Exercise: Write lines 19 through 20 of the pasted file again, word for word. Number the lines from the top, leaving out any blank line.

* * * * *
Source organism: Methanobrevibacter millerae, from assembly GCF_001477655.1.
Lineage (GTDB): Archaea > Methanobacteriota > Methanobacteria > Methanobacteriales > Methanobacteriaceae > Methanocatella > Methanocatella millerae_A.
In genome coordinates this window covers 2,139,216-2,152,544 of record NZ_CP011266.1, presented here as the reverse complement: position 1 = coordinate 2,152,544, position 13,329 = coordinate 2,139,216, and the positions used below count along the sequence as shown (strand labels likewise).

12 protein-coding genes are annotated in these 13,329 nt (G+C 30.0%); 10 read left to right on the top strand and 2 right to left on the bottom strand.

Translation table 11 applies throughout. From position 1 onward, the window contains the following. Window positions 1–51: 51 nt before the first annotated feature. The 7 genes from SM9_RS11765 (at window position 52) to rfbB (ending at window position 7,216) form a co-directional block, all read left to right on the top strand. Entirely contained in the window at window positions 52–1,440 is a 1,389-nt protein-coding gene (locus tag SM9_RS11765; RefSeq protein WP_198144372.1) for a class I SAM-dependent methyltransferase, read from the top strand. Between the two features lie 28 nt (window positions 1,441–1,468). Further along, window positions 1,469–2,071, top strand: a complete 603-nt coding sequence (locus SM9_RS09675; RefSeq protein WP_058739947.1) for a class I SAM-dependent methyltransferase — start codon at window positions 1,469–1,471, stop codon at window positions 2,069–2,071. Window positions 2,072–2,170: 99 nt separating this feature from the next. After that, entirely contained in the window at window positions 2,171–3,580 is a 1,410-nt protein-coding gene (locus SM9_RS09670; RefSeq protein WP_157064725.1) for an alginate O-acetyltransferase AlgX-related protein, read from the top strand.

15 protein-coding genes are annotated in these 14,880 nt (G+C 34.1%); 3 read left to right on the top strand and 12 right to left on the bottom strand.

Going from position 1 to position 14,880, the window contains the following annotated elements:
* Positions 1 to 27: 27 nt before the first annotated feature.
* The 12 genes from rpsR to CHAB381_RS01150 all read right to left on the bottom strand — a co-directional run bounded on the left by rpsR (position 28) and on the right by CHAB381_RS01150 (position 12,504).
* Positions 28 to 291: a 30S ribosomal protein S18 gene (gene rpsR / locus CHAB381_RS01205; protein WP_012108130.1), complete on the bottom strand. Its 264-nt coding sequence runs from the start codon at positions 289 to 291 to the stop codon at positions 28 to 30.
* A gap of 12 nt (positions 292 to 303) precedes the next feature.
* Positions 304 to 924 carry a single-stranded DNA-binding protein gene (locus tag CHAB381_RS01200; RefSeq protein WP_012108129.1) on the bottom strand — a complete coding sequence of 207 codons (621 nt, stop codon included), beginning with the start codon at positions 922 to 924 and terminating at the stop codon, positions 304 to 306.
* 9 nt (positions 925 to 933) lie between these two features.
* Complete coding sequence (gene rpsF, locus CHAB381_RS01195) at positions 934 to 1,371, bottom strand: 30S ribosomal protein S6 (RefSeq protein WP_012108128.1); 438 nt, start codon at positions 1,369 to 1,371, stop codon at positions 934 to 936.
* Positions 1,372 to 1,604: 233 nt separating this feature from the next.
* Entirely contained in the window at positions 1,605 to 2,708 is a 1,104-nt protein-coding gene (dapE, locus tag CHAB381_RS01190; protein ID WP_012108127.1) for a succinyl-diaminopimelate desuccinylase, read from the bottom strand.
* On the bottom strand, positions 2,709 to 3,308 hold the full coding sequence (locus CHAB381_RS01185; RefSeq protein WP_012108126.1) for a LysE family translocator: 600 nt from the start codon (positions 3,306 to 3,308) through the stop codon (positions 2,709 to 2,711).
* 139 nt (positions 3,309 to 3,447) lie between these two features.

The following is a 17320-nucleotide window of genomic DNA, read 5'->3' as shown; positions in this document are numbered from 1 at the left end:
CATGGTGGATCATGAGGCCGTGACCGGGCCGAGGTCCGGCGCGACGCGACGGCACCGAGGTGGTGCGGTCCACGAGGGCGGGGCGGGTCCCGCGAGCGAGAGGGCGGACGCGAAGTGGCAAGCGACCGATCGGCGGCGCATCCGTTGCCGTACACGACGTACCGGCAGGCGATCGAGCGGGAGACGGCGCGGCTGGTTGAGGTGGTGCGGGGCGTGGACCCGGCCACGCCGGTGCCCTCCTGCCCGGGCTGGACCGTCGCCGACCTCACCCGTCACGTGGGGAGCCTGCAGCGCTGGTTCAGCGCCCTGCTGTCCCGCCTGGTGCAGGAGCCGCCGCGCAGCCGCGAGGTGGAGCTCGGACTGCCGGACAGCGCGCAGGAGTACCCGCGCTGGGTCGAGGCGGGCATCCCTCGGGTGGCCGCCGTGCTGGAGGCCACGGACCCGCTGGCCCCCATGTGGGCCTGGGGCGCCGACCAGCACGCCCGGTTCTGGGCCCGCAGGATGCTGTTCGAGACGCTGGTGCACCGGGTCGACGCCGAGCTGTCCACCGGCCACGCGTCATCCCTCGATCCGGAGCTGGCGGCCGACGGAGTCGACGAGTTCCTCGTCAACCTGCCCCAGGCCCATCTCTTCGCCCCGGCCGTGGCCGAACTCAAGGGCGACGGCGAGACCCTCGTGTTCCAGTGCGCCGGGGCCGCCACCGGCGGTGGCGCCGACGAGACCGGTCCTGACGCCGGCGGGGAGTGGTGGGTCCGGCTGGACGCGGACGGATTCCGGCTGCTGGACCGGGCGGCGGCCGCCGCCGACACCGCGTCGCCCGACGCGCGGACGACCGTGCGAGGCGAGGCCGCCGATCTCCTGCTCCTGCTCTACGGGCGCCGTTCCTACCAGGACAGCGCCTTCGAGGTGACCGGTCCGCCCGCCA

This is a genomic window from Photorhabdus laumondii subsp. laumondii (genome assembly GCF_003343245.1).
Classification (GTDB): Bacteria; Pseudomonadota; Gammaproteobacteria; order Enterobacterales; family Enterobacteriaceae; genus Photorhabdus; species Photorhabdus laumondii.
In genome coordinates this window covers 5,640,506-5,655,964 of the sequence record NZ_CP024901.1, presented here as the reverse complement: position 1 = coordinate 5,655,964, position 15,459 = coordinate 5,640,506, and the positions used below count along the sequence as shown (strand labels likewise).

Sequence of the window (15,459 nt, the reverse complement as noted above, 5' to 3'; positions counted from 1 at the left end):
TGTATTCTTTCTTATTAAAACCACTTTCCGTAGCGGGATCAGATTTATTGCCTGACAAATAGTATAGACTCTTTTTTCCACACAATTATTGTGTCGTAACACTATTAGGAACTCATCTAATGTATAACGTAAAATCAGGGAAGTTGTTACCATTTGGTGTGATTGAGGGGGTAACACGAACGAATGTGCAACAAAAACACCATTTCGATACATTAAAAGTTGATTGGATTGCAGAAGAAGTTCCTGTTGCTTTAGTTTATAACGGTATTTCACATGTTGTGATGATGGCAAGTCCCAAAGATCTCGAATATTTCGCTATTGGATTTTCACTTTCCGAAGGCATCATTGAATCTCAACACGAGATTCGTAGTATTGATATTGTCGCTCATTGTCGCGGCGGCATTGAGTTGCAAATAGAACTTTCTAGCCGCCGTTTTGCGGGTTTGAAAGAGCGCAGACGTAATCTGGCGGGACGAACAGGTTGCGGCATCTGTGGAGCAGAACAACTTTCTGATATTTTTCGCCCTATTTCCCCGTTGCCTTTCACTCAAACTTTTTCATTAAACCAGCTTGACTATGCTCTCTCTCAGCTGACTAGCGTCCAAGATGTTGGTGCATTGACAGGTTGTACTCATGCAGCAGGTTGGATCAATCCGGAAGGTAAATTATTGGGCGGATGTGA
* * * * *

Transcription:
The following is a 17320-nucleotide window of genomic DNA, read 5'->3' as shown; positions in this document are numbered from 1 at the left end:
CATGGTGGATCATGAGGCCGTGACCGGGCCGAGGTCCGGCGCGACGCGACGGCACCGAGGTGGTGCGGTCCACGAGGGCGGGGCGGGTCCCGCGAGCGAGAGGGCGGACGCGAAGTGGCAAGCGACCGATCGGCGGCGCATCCGTTGCCGTACACGACGTACCGGCAGGCGATCGAGCGGGAGACGGCGCGGCTGGTTGAGGTGGTGCGGGGCGTGGACCCGGCCACGCCGGTGCCCTCCTGCCCGGGCTGGACCGTCGCCGACCTCACCCGTCACGTGGGGAGCCTGCAGCGCTGGTTCAGCGCCCTGCTGTCCCGCCTGGTGCAGGAGCCGCCGCGCAGCCGCGAGGTGGAGCTCGGACTGCCGGACAGCGCGCAGGAGTACCCGCGCTGGGTCGAGGCGGGCATCCCTCGGGTGGCCGCCGTGCTGGAGGCCACGGACCCGCTGGCCCCCATGTGGGCCTGGGGCGCCGACCAGCACGCCCGGTTCTGGGCCCGCAGGATGCTGTTCGAGACGCTGGTGCACCGGGTCGACGCCGAGCTGTCCACCGGCCACGCGTCATCCCTCGATCCGGAGCTGGCGGCCGACGGAGTCGACGAGTTCCTCGTCAACCTGCCCCAGGCCCATCTCTTCGCCCCGGCCGTGGCCGAACTCAAGGGCGACGGCGAGACCCTCGTGTTCCAGTGCGCCGGGGCCGCCACCGGCGGTGGCGCCGACGAGACCGGTCCTGACGCCGGCGGGGAGTGGTGGGTCCGGCTGGACGCGGACGGATTCCGGCTGCTGGACCGGGCGGCGGCCGCCGCCGACACCGCGTCGCCCGACGCGCGGACGACCGTGCGAGGCGAGGCCGCCGATCTCCTGCTCCTGCTCTACGGGCGCCGTTCCTACCAGGACAGCGCCTTCGAGGTGACCGGTCCGCCCGCCA